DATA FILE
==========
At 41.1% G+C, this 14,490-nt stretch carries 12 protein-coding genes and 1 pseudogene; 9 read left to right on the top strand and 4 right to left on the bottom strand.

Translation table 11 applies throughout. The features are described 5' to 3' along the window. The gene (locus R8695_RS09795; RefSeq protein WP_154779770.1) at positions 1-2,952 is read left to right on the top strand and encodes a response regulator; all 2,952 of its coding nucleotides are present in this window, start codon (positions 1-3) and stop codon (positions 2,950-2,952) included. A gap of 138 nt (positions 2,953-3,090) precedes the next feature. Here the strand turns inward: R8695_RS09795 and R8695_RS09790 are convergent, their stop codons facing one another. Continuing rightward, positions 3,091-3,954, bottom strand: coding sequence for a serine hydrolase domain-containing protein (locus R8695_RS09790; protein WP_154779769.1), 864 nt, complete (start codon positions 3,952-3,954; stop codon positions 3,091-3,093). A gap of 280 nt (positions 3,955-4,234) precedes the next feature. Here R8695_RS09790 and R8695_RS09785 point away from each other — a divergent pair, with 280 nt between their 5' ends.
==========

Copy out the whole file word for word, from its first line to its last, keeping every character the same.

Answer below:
At 41.1% G+C, this 14,490-nt stretch carries 12 protein-coding genes and 1 pseudogene; 9 read left to right on the top strand and 4 right to left on the bottom strand.

Translation table 11 applies throughout. The features are described 5' to 3' along the window. The gene (locus R8695_RS09795; RefSeq protein WP_154779770.1) at positions 1-2,952 is read left to right on the top strand and encodes a response regulator; all 2,952 of its coding nucleotides are present in this window, start codon (positions 1-3) and stop codon (positions 2,950-2,952) included. A gap of 138 nt (positions 2,953-3,090) precedes the next feature. Here the strand turns inward: R8695_RS09795 and R8695_RS09790 are convergent, their stop codons facing one another. Continuing rightward, positions 3,091-3,954, bottom strand: coding sequence for a serine hydrolase domain-containing protein (locus R8695_RS09790; protein WP_154779769.1), 864 nt, complete (start codon positions 3,952-3,954; stop codon positions 3,091-3,093). A gap of 280 nt (positions 3,955-4,234) precedes the next feature. Here R8695_RS09790 and R8695_RS09785 point away from each other — a divergent pair, with 280 nt between their 5' ends.